Monday, 4 February 2019

What is Human Resource Development (HRD)?


In the present article, our team of experts have explained the concept of human resource development (HRD), role of human resource development, why do we need human resource development, what are the aims/objectives of human resource development, historical perspective/evolution of human resource development, what are the benefits of human resource development, and what is the difference between human resource development (HRD) and human resource management (HRM). Let's start and enjoy the reading.

What is the Definition of Human Resource Development (HRD)?

Before going into the depth of the subject, it is extremely important to comprehend the term “HRD” clearly. The term “HRD” consists of two words i.e. ‘Human Resource’ and ‘Development’. Human resources, who are considered to be the lifeblood of any organization, are the people and their characteristics at work either at the national level or organizational level, and ‘Development’ is the acquisition of capabilities that are needed to perform the present job or the future expected job. Thus, human resource development is the process of developing the human resource working in an organization by modernizing their knowledge and upgrading their skills, attitudes and perceptions in order to meet out the changing trends of the globalized economy and also to utilize those developments for the attainment of the organizational goals.

Components of Human Resource Development
Components of Human Resource Development

In other words, human resource development encompasses activities and processes which are intended to have impact on organizational and individual learning. HRD as an activity is extremely significant in achieving organizational excellence i.e. to excel with people, process and performance. Human resource development is a process which is needed to make the people grow continuously and growth of people will ultimately lead to the growth and development of the organization.

Thursday, 13 December 2018

What are the key challenges in education sector in India?

“What are the key challenges in education sector in India?” is being elaborated by me in the present article. In this piece of writing, I have discussed in details various issues such as “Access and Participation”, “Quality Issues”, “Skills and Employability”, “Curriculum and Assessment”, “Information and Communication Technology (ICT)”, “Teacher Development and Management”, “Equity Issues”, “System Efficiency”, “Governance and Management”, “Research and Development”, “Budgetary constraints”, and "Global Commitment”.  

What are the Key Challenges in Education Sector in India:

The earlier policies on education have laid out clear objectives and goals; however, many of these have not been realized fully. Though India has made significant progress in terms of enhancing access to and participation in all levels of education, the overall picture of education development in the country is mixed and there are many persisting concerns and challenges relating to access to and participation in education, quality of the education imparted, equity in education, system efficiency, governance and management, research and development, and financial commitment to education development.

Access and Participation:

Research from around the world highlights the importance of early childhood education. However, participation in pre-school education remains low. Expanding access to early childhood education to provide equal opportunity to all children to prepare them better for formal schooling emerges to be a high priority task.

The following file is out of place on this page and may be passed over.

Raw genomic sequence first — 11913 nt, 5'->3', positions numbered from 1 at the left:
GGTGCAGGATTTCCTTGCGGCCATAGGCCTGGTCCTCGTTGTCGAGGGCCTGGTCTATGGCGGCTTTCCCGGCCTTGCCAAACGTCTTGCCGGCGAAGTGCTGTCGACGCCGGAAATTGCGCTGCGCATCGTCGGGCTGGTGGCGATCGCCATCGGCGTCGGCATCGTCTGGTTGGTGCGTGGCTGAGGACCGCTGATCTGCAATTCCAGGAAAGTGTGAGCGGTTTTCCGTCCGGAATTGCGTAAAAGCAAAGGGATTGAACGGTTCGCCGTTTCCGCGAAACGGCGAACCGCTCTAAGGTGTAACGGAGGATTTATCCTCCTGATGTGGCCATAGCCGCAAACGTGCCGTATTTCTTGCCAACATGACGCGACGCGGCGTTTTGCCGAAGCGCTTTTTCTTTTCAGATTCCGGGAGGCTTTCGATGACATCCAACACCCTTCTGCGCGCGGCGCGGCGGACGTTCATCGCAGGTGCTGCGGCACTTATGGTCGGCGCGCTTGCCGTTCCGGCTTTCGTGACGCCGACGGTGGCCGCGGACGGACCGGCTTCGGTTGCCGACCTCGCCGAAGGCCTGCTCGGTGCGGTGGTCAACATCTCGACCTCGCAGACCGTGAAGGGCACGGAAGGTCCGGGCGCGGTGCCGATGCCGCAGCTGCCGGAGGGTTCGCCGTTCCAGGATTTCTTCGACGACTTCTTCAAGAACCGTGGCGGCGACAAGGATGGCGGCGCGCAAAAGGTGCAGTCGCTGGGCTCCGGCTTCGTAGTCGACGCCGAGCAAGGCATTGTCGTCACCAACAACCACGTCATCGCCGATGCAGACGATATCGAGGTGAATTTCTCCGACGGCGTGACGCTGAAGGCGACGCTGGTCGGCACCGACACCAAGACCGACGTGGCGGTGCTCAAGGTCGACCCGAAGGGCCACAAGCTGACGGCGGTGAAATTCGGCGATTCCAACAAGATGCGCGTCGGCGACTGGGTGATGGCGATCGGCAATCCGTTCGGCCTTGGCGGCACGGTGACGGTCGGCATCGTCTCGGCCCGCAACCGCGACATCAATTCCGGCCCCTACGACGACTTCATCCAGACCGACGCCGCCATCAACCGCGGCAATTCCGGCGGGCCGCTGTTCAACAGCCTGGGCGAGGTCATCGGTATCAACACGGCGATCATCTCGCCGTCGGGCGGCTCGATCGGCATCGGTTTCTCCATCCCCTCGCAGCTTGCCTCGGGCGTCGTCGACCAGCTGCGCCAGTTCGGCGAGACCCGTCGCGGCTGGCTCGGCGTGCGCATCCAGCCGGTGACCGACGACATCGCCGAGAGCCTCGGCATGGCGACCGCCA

Nationally the percentage of out-of-school children aged 6-13 years has declined significantly since 2000. However, the absolute number of out-of-school children remains high. The relatively lower enrollment rates in upper primary and secondary education as compared to primary education are also a matter of concern. Ensuring upward transition/mobility of students from elementary to secondary to achieve universal secondary education and from secondary to higher secondary and tertiary education continues to be a challenge.

India has the second largest higher education system in the world. Although the Indian higher education has already entered a stage of massification, the Gross Enrollment Ratio in higher education remains low at 23.6 percent in 2014-15. The current target is to increase GER to 25.2 per cent in 2017-18 and further to 30 per cent in 2020-21.

The relatively slow progress in reducing the number of non-literates continues be a concern. India currently has the largest non-literate population in the world with the absolute number of non-literates among population aged 7 and above being 282.6 million in 2011. India also hosts the largest number of youth and adult illiterates in the world with the youth literacy rate (15-24 years) and adult literacy rate (15 years and above) in India in 2011 being 86.1 percent and 69.3 percent respectively.

Quality Issues:

Poor quality of education resulting in unsatisfactory learning outcomes is a matter of great concern. Quality-related deficiencies such as inappropriate curriculum, the lack of trained educators and ineffective pedagogy remain a major challenge relating to pre-school education. A significant proportion of children who complete pre-school education do not have school readiness competencies in cognitive and language domains when they join primary school. The majority of pre-school educators are inadequately trained/prepared. The curricula for pre-school education in many cases continue to be a downward extension of the primary education curriculum.